CBU students create Formula SAE car from the ground up
Riverside, Calif. (Aug. 9, 2018) – Matt Miller, a mechanical engineering senior at California Baptist University, has become a car guy thanks to the Society of Automotive Engineers student club within the Gordon and Jill Bourns College of Engineering.
Miller has received hands-on mechanical engineering training while constructing a Formula SAE car the past two years.
“The highlight for me, both last year and again this year, was the build,” Miller said. “Working on the car is fun and challenging, but the relationships and memories that occur during that time are my favorite part.”
SAE student club has worked to construct cars the past two years to race at the national Formula SAE annual competition.
The goal of the SAE club is to give students hands-on experience in engineering design, said Dr. Daniel Clark, assistant professor of aerospace, industrial and mechanical engineering and SAE advisor.
“The purpose is to take things that students learn in the classroom and develop it so they can make that jump to know what would be expected of them in the industry,” Clark said.
In general, the Formula SAE rules require that students design, construct and then race their vehicle. Additionally, there are pages of regulations to follow and deadlines to meet.
Design of the car started in September 2017, followed by the manufacturing in February 2018. The team consisted of 20 active members that worked throughout the year on the project.
“Going from having Excel spreadsheets to a finished car that does exactly what we expected it to, that was cool,” said Andrew Ricci, a recent CBU graduate.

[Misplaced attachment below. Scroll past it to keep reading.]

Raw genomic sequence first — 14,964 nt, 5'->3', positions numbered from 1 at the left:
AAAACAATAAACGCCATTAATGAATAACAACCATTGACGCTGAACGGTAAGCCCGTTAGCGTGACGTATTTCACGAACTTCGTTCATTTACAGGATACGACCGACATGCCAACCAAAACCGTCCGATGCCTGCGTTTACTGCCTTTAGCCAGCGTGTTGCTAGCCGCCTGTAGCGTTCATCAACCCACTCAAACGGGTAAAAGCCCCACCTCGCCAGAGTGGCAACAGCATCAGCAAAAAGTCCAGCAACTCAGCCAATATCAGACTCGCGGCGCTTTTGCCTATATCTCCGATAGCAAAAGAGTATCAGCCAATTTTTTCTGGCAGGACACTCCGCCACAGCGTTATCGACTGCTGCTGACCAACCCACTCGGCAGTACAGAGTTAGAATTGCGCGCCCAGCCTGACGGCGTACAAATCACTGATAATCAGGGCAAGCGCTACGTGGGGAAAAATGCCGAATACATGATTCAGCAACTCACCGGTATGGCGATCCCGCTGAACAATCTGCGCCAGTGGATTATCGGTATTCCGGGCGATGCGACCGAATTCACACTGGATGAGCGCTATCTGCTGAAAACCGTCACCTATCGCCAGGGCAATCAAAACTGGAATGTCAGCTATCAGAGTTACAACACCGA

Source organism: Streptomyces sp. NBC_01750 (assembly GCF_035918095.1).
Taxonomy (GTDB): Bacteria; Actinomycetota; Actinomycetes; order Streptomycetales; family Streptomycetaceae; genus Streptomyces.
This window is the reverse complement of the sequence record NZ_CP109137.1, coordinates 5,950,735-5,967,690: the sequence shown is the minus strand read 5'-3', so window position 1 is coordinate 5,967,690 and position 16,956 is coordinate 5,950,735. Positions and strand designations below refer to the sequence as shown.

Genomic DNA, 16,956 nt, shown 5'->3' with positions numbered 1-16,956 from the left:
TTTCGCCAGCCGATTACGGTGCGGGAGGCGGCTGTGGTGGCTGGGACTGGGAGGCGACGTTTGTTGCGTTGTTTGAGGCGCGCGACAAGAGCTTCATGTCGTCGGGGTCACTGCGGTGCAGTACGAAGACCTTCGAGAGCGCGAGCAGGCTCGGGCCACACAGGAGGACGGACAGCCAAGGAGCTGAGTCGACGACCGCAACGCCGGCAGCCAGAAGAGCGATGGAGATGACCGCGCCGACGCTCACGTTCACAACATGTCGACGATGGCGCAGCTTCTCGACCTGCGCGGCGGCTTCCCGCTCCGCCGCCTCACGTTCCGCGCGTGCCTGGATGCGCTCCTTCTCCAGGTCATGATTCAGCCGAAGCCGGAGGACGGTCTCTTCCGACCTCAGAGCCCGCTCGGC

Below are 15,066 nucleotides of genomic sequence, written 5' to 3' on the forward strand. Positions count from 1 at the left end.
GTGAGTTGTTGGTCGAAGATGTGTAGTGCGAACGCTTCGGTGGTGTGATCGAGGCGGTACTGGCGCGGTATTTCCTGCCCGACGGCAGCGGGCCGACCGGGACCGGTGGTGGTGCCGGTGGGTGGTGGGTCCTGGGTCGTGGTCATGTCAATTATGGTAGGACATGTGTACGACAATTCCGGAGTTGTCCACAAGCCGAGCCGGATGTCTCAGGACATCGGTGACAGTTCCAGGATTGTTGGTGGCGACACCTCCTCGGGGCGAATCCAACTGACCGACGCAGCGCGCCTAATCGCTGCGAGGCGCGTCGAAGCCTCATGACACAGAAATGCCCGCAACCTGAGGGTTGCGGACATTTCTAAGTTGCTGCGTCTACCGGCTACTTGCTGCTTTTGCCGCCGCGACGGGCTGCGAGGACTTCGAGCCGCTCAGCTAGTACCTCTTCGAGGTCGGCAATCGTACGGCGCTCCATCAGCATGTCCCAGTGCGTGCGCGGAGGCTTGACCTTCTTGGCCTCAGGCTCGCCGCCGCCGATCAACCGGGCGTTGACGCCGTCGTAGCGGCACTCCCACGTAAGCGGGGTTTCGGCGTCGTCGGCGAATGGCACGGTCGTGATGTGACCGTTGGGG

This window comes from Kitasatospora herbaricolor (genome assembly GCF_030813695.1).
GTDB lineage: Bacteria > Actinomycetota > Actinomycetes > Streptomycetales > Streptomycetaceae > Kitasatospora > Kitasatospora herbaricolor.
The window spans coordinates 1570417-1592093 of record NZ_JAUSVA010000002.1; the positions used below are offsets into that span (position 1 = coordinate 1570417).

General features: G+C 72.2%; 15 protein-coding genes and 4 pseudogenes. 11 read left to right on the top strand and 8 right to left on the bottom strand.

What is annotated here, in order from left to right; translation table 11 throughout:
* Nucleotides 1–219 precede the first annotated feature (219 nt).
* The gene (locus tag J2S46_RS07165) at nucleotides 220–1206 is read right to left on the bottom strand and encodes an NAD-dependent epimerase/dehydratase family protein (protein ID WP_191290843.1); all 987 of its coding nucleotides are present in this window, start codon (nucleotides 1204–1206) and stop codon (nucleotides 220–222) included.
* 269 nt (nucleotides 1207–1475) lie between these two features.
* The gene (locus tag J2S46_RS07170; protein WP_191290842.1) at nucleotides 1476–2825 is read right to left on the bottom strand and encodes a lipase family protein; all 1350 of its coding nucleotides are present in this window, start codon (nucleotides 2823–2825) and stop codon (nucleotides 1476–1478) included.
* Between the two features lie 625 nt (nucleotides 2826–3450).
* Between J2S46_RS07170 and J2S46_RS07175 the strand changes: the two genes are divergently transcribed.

When Katie Mast, a mechanical engineering sophomore joined the SAE club, she admits to being a novice with automobiles, tools and the engineering involved with racing. However, over the course of the year, she gained a better understanding and can now find her way around the auto shop.
“This past year included more of me observing and learning everything that goes into the build,” Mast said. “Next year I am looking forward to fully being able to apply what I learned this year and design my own components to go on the car.”
In June 2018, the team competed against 72 other universities from across the U.S. and five other countries in Lincoln, Nebraska. CBU’s vehicle placed in the middle of the pack with a 44th overall finish in the preliminaries. The team is now analyzing the results and looking to improve on their performance.
Team members want to make the car lighter and more reliable next year. They will consider different materials and plan to test various parts that will be used in the vehicle. They also are eager to construct their car in the Vehicle Dynamics Lab in the new Dennis and Carol Troesh Engineering Building in the coming year.
“I’m looking forward to getting to use the new top-of-the-line machinery especially the welders,” said Spencer Judy, a mechanical engineering junior and president of the SAE club.